Tien had protected her proudly, she reflected, in the little Vor-lady fortress of her household. Tien had spent a decade protecting her so hard, especially from anything that resembled growth, she’d felt scarcely larger at thirty than she’d been at twenty.On one level, Komarr, Book 11 in Lois McMaster Bujold’s Vorkosigan Saga, is a science fiction mystery. On another level, it is a story about the transformation of Ekaterin Vorsoisson, wife to head of terraforming Tien Vorsoisson, mother to nine year old Nikki, niece to Imperial auditor Professor Vorthys.
Barrayaran Imperial auditors Miles Vorkosigan and Professor Vorthys are sent to Komarr to investigate the destruction of a soletta array (mirrors used in terraforming to focus the sun’s rays) and an ore spaceship. Is it an accident, sabotage, or something even worse? The auditors stay with Vorthys’ niece Ekaterin and her husband Tien. Miles is promptly smitten with the niece. He does not realize that she is dealing with an abusive husband who has a debilitating genetic disorder and a son who also carries the disease. What begins as a boring investigation takes some unexpected twists and turns.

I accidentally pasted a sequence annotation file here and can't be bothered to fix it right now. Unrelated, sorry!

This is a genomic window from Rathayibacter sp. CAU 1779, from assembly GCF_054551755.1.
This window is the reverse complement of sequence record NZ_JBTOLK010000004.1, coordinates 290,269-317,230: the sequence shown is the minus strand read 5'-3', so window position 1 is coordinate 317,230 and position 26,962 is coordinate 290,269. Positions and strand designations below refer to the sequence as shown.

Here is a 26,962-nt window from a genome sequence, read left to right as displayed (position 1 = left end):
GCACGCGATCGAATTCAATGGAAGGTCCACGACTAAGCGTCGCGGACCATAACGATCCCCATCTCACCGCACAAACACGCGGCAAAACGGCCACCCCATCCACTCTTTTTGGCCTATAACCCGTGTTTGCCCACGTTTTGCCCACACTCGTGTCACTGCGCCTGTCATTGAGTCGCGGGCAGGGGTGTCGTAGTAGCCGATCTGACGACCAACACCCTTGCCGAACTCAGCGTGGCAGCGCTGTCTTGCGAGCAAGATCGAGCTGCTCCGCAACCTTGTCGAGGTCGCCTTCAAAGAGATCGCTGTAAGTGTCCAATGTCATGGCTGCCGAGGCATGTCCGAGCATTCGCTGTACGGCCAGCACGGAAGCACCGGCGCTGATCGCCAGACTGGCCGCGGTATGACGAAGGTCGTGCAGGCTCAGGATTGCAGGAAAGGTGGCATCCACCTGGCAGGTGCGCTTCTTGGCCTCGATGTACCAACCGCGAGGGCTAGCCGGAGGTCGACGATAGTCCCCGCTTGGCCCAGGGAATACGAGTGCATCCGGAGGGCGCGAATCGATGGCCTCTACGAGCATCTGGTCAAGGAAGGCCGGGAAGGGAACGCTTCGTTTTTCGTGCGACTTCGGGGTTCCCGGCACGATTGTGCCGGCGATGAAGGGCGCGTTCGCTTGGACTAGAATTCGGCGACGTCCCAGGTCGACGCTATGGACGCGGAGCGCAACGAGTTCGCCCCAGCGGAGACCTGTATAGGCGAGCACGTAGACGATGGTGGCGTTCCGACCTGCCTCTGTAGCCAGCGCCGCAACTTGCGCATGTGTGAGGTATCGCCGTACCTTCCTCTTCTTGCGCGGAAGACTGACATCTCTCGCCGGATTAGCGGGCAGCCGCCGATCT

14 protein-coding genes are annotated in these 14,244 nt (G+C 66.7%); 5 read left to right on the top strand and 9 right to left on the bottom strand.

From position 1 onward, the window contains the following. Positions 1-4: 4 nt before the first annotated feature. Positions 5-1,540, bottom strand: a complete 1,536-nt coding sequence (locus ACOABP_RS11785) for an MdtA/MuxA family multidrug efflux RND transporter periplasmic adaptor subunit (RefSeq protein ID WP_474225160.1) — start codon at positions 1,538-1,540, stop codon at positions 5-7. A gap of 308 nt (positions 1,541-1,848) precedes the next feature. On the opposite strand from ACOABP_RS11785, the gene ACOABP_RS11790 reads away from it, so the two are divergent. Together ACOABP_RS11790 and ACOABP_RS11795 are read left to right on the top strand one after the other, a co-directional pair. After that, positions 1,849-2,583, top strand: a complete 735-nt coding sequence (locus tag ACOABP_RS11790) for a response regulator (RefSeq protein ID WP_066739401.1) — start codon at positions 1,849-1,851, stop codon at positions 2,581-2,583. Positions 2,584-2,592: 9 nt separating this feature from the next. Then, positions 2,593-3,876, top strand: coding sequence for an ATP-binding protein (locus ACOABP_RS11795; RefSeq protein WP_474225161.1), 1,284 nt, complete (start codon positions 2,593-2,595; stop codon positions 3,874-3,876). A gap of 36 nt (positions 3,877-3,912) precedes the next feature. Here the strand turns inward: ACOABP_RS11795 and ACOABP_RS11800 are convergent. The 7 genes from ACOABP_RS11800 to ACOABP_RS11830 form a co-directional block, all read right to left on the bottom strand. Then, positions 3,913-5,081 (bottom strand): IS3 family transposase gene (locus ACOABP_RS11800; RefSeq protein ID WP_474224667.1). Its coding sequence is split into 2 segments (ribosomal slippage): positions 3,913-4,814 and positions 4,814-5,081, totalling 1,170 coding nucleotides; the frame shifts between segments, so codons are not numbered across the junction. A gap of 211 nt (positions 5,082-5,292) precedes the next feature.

I know I keep repeating myself, but Lois McMaster Bujold is a good storyteller, and this is another good story. Bujold helps the reader to understand Ekaterin, who will continue to be an important character in the later Vorkosigan Saga books. The love smitten Miles is absolutely darling. Bujold takes on the issues of disability, genetic disorders, prejudice, and women’s rights & roles. Compared to other books in the Vorkosigan Saga, Komarr does not have as much adventure and defying of authority. The variation in plot styles from book to book helps keep the Saga interesting.